Sean and Scott Bauman, CEO and COO of biotechnology company IMMY, literally grew up in the family business.
“There isn’t a job that my brother and I haven’t done,” Sean Bauman said, “from sweeping the floor, to putting together bulk mailings, whatever needed to be done, we’ve done. Our whole family was involved in the business.”
IMMY manufactures, markets and distributes innovative lines of diagnostic tests and reagents (substances used in chemical analysis). Stan Bauman, father of Scott and Sean, founded the company in 1979.
With a Ph.D. in microbiology and immunology, Stan had been teaching at the University of Kentucky when his own father passed away. Stan decided to move back to Oklahoma to be closer to family (he had grown up in Norman) and to start a business.
There was some family land near Goldsby with a tractor and a metal barn that wasn’t being used. Stan, who had focused on mycology (the study of fungi), didn’t need the tractor, but he did use the barn, carving out a 15-foot square space where he went to work developing diagnostic tests for life-threatening fungal infections.
At the time, the three world leaders in fungal work were Tulane University, Duke University and the University of Oklahoma. Even with Oklahoma being at the epicenter of fungal science, the Oklahoma State Department of Health — using reagents manufactured by the Centers for Disease Control and Prevention (CDC) — was the only source for testing and diagnosing patients with fungal infections.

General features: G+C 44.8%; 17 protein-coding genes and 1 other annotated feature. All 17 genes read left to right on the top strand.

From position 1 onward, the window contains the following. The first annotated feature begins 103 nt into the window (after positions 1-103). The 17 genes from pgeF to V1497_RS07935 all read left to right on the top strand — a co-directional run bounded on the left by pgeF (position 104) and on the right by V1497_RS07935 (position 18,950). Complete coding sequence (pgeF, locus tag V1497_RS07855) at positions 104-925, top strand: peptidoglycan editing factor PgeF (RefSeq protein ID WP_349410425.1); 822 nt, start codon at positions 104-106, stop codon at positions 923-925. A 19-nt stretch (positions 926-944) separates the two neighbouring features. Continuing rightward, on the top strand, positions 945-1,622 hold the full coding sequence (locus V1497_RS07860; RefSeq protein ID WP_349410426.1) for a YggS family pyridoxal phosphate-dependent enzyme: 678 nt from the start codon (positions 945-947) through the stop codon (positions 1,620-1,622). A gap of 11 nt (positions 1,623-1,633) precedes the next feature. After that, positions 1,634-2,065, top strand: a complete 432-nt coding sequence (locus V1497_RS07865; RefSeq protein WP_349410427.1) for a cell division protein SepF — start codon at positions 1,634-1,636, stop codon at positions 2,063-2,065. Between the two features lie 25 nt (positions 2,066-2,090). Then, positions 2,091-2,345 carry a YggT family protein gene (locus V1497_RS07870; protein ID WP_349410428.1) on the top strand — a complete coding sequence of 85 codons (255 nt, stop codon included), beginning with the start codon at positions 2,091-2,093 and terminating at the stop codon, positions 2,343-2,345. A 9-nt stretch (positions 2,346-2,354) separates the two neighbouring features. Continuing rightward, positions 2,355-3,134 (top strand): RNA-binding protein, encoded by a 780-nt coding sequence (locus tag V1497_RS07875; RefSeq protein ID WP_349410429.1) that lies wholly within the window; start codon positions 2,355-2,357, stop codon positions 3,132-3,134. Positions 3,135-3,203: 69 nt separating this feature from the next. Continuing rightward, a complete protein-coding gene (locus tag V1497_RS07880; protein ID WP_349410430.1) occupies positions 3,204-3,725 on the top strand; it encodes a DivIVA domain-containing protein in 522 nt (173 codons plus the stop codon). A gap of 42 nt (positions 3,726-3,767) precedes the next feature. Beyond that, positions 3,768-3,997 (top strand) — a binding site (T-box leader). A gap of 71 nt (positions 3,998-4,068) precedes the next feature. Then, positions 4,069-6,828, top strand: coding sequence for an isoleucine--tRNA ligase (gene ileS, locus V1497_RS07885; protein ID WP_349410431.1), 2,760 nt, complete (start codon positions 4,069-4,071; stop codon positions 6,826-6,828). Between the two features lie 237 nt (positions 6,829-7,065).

Stan Bauman started working with CDC closely. “With CDC’s reagents and his knowhow, he started manufacturing tests,” Sean Bauman said. “He sold products that he made out of the barn for the first 15 to 20 years of the company.”
The 40-year history of IMMY is the story of moving diagnostics closer and closer to the patient, with a global focus on saving lives through affordable diagnostics.
“We have life scientists working here developing next generation diagnostic tests,” Sean Bauman said.
With computer programmers, engineers working on circuitry for artificial intelligence, IMMY’s approach is not traditional. With more than 100 products in a marketplace than spans 70 countries, Sean and Scott Bauman are taking the firm that their parents built to new heights.
“We are building a health-care platform to further our mission of saving lives one diagnostic at a time,” Sean said. “Historically, diagnostics tests have been used by highly trained lab scientists. How do we get a lay worker in rural Tanzania the same quality of testing for fungal meningitis that occurs at the National Institutes of Health? That’s at the heart of what we do.”
The World Health Organization has recommended IMMY’s product for treating fungal meningitis; it is the standard in more than 30 countries.
All of this, from the heart and grit of an Oklahoma entrepreneur who returned to Oklahoma and set up shop in a metal barn.
There are dozens of innovators and entrepreneurs in life science and biotechnology across Oklahoma. Just imagine what could develop with increased focus and support.
Scott Meacham is president and CEO of i2E Inc., a nonprofit corporation that mentors many of the state’s technology-based startup companies. i2E receives appropriations from the Oklahoma Center for the Advancement of Science and Technology. Contact Meacham at i2E_Comments@i2E.org.